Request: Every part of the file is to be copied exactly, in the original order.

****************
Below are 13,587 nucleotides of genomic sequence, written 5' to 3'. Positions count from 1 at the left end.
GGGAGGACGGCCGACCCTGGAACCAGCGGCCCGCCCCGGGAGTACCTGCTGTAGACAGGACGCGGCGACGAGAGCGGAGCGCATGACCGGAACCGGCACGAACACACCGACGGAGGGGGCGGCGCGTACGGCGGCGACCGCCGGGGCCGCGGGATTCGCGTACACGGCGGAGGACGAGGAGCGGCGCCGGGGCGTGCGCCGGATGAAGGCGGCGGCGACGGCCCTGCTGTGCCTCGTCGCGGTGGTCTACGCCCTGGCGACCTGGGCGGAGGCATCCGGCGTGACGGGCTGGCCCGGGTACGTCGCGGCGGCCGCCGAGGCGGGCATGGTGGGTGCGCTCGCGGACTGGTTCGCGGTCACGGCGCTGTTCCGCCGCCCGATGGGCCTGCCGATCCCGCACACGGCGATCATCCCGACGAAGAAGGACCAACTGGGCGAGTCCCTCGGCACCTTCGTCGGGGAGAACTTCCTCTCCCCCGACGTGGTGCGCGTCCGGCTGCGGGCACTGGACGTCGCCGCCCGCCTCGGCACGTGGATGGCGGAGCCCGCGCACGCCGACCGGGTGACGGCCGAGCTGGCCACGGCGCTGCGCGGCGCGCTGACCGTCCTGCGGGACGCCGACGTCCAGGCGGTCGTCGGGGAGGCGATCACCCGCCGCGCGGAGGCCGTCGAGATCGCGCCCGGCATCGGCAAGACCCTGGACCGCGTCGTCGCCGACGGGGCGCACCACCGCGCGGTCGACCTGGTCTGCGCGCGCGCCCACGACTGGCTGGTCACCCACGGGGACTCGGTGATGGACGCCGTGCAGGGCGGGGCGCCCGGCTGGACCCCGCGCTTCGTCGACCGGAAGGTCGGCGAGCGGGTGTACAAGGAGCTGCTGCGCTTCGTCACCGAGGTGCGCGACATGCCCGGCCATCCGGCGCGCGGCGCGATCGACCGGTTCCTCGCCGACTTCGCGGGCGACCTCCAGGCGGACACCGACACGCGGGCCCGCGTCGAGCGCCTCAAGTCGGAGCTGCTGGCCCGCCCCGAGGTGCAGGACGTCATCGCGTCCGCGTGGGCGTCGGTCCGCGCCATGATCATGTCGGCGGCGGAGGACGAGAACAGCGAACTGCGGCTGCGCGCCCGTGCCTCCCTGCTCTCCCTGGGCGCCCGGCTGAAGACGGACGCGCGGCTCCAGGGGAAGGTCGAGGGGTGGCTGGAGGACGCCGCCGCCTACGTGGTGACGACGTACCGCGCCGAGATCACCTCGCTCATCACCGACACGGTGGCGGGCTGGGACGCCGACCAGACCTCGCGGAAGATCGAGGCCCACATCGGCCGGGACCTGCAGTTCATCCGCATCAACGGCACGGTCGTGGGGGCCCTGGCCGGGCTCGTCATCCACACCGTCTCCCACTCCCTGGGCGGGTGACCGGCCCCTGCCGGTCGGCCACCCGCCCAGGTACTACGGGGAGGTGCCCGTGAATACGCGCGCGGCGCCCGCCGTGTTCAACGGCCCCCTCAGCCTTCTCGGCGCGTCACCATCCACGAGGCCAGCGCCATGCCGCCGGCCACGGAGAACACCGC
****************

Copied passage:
Below are 13,587 nucleotides of genomic sequence, written 5' to 3'. Positions count from 1 at the left end.
GGGAGGACGGCCGACCCTGGAACCAGCGGCCCGCCCCGGGAGTACCTGCTGTAGACAGGACGCGGCGACGAGAGCGGAGCGCATGACCGGAACCGGCACGAACACACCGACGGAGGGGGCGGCGCGTACGGCGGCGACCGCCGGGGCCGCGGGATTCGCGTACACGGCGGAGGACGAGGAGCGGCGCCGGGGCGTGCGCCGGATGAAGGCGGCGGCGACGGCCCTGCTGTGCCTCGTCGCGGTGGTCTACGCCCTGGCGACCTGGGCGGAGGCATCCGGCGTGACGGGCTGGCCCGGGTACGTCGCGGCGGCCGCCGAGGCGGGCATGGTGGGTGCGCTCGCGGACTGGTTCGCGGTCACGGCGCTGTTCCGCCGCCCGATGGGCCTGCCGATCCCGCACACGGCGATCATCCCGACGAAGAAGGACCAACTGGGCGAGTCCCTCGGCACCTTCGTCGGGGAGAACTTCCTCTCCCCCGACGTGGTGCGCGTCCGGCTGCGGGCACTGGACGTCGCCGCCCGCCTCGGCACGTGGATGGCGGAGCCCGCGCACGCCGACCGGGTGACGGCCGAGCTGGCCACGGCGCTGCGCGGCGCGCTGACCGTCCTGCGGGACGCCGACGTCCAGGCGGTCGTCGGGGAGGCGATCACCCGCCGCGCGGAGGCCGTCGAGATCGCGCCCGGCATCGGCAAGACCCTGGACCGCGTCGTCGCCGACGGGGCGCACCACCGCGCGGTCGACCTGGTCTGCGCGCGCGCCCACGACTGGCTGGTCACCCACGGGGACTCGGTGATGGACGCCGTGCAGGGCGGGGCGCCCGGCTGGACCCCGCGCTTCGTCGACCGGAAGGTCGGCGAGCGGGTGTACAAGGAGCTGCTGCGCTTCGTCACCGAGGTGCGCGACATGCCCGGCCATCCGGCGCGCGGCGCGATCGACCGGTTCCTCGCCGACTTCGCGGGCGACCTCCAGGCGGACACCGACACGCGGGCCCGCGTCGAGCGCCTCAAGTCGGAGCTGCTGGCCCGCCCCGAGGTGCAGGACGTCATCGCGTCCGCGTGGGCGTCGGTCCGCGCCATGATCATGTCGGCGGCGGAGGACGAGAACAGCGAACTGCGGCTGCGCGCCCGTGCCTCCCTGCTCTCCCTGGGCGCCCGGCTGAAGACGGACGCGCGGCTCCAGGGGAAGGTCGAGGGGTGGCTGGAGGACGCCGCCGCCTACGTGGTGACGACGTACCGCGCCGAGATCACCTCGCTCATCACCGACACGGTGGCGGGCTGGGACGCCGACCAGACCTCGCGGAAGATCGAGGCCCACATCGGCCGGGACCTGCAGTTCATCCGCATCAACGGCACGGTCGTGGGGGCCCTGGCCGGGCTCGTCATCCACACCGTCTCCCACTCCCTGGGCGGGTGACCGGCCCCTGCCGGTCGGCCACCCGCCCAGGTACTACGGGGAGGTGCCCGTGAATACGCGCGCGGCGCCCGCCGTGTTCAACGGCCCCCTCAGCCTTCTCGGCGCGTCACCATCCACGAGGCCAGCGCCATGCCGCCGGCCACGGAGAACACCGC